Senda Verde Permaculture Eco Center

Saturday, 2 January 2010

Enter the house of pain

Jean Pain worked during the late 60’s and through the 70’s in the Provence region of France caretaking a large track of dry land forest. This forest, as much of the Mediterranean rim was very prone to fire and Jean worked to remove brush to cut down the risk of catastrophic fire events. Leaving the brush piles in the forests here in temperate Wisconsin would allow it to decompose readily, but in the very dry conditions in his area, carbon is cycled more readily by fire than biological decomposers. Being a tinkerer and rogue spirit, he then sought ways to use that “waste” wood for something useful and began experimenting with methane gas production and composting.

Jean would make MASSIVE compost piles – up to 80 cu meters! – of water soaked shredded brush built around a 10′ tank filled with a slurry of compost and water that he would use to produce methane gas.

Temperature in the methane digester was regulated by wrapping coils of tubing around it and then another several hundred feet of tubing laid in coils throughout the pile. Water would be pumped through the tubing cooling the tank, with the “waste” heat being used for space heating of the Pain’s home, greenhouses, and for their household hot water – average temps in these massive piles was 140 degrees!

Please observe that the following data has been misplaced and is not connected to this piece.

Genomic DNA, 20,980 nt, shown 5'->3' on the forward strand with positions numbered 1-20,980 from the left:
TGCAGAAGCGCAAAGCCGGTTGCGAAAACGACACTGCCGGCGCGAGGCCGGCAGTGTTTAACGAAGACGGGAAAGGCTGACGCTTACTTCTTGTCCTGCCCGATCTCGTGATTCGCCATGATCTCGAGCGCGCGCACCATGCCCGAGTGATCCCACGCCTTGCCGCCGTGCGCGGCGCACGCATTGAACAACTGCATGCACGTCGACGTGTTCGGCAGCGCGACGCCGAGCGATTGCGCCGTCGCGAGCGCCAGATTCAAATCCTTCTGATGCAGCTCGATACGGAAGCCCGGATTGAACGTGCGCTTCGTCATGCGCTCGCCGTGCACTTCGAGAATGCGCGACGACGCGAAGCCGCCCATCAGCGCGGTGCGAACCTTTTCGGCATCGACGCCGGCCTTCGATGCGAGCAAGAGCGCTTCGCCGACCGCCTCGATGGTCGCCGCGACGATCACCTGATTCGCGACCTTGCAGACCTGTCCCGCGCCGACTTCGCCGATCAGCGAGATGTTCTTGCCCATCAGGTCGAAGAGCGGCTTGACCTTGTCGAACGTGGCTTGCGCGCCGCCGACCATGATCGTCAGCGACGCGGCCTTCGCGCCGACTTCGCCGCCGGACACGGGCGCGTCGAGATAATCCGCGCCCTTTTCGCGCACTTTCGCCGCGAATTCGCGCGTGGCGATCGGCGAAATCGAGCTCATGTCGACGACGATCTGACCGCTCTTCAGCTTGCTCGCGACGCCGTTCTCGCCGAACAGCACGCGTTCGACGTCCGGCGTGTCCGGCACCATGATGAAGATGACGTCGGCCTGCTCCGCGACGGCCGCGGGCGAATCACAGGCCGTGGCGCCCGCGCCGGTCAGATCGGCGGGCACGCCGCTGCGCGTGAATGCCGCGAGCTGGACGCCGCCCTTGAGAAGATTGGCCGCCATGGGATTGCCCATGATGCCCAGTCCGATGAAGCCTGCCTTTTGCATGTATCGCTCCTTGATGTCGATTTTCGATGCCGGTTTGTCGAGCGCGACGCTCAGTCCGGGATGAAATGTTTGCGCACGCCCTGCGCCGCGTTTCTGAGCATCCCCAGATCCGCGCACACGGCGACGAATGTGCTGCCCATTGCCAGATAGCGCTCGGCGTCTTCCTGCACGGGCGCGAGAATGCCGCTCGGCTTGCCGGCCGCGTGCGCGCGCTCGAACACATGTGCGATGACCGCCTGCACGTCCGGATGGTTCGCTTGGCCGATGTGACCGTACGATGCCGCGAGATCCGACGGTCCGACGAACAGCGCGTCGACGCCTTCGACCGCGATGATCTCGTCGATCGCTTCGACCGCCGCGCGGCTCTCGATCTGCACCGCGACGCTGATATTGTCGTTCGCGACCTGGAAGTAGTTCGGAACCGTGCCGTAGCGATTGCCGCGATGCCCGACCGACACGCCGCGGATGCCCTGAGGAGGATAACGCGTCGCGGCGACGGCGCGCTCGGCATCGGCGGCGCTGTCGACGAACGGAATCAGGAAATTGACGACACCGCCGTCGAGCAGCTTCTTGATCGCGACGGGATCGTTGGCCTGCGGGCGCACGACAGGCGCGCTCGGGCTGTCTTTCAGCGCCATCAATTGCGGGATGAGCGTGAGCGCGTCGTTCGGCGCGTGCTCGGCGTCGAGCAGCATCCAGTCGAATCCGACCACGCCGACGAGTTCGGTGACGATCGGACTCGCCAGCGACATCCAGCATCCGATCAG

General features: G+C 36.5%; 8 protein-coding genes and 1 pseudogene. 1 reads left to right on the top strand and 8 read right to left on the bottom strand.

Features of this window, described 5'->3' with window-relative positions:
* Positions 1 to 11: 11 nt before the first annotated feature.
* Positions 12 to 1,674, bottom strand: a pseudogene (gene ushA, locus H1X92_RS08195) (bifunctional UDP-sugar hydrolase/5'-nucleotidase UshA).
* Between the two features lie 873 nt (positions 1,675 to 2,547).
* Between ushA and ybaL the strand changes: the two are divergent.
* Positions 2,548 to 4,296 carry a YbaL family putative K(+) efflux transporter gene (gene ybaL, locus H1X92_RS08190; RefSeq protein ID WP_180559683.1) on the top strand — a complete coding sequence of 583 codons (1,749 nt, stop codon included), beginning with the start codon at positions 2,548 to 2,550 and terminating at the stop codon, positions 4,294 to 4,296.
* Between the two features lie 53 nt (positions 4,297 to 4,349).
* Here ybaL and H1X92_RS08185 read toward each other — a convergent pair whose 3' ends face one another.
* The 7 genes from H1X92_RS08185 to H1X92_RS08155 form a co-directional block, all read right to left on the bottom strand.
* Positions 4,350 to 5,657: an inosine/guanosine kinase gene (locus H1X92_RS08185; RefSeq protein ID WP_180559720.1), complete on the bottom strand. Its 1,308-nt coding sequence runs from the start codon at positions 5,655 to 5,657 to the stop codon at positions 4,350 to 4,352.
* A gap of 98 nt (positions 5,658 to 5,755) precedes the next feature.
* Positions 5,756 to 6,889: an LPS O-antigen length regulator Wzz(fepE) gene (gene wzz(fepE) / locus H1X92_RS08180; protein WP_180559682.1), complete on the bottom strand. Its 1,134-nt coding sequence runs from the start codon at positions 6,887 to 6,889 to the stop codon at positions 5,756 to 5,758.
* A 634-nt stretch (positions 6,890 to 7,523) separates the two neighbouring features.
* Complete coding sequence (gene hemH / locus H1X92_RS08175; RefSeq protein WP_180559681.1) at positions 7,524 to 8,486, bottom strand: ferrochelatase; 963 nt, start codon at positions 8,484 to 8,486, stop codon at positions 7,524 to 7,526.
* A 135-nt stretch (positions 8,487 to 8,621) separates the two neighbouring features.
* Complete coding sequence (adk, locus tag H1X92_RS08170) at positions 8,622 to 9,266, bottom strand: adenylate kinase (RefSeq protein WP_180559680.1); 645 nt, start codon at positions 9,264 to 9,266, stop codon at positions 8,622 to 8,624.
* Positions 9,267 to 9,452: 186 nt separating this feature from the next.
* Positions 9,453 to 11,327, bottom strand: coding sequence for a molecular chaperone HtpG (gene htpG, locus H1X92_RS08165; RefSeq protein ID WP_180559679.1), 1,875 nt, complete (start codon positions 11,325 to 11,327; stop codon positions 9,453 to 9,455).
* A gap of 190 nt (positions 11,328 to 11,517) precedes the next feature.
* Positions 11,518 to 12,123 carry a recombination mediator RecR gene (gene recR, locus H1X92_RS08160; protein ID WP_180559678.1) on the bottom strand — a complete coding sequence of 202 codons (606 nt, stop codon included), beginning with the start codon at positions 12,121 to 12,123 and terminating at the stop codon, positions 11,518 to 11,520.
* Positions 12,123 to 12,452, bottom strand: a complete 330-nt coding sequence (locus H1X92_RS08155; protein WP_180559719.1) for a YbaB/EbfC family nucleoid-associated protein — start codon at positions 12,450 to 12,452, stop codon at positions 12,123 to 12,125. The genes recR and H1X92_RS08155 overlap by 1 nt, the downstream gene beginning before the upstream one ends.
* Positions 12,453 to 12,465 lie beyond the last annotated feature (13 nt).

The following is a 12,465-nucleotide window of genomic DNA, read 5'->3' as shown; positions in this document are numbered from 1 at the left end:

These piles would then produce methane gas and 140 degree water for up to 18 months – in enough quantity for him to heat his 1000 sq ft home for 2 winters and produce enough methane gas for all their cooking and transportation needs.

I am still digging for more information on the Pains, and it seems you can get 90% of the availible information digested in about 90 minutes. If anyone has a line on Jean Pain’s 88 page handbook “Another Kind of Garden” you have found a buyer…

Start with the You Tube videos which are low on quality due to their age, but super high on content:

Part 1

Part 2

Then go to my perrenial favorite storehouse of Information to Save the World:

Journey to Forever

And end up at:

The Permaculture Activist, Mother Earth News

and finally Wikipedia.

Put it all together and it is no wonder why I am so in love with this guy: using waste wood to save the world by a beautiful mix of applied forestry, some Grade A tinkering, gardening, commercial scale composting, methane digestion, wrap it all up in a permaculture design 10 years before the word was coined, and add a healthy mix of military surplus trucks and wheel barrows for good measure. Jean tracked his methods with a true scientific rigor – measuring inputs of petrol, liters of water and the rate, size and weight of the compost piles, and constantly worked to improve his designs.

Here are some questions that I hope to answer in my studies and through those that know more about Jean’s work:

* How the heck did he get a pile to heat to 140 that has a C:N ration of 80:1?
* How the heck did he keep it there for up to 18 months?
* Why doesn’t the pile go anaerobic due to its size?
* Where can I get a truck like the one in the opening shot of Part 1?

Is one of these in my future? I think we found yet another reason that a commercial grade chipper may be making it into the Hoop House Business Plan…

Be the Change!

Thanks to One Straw for the excellent post

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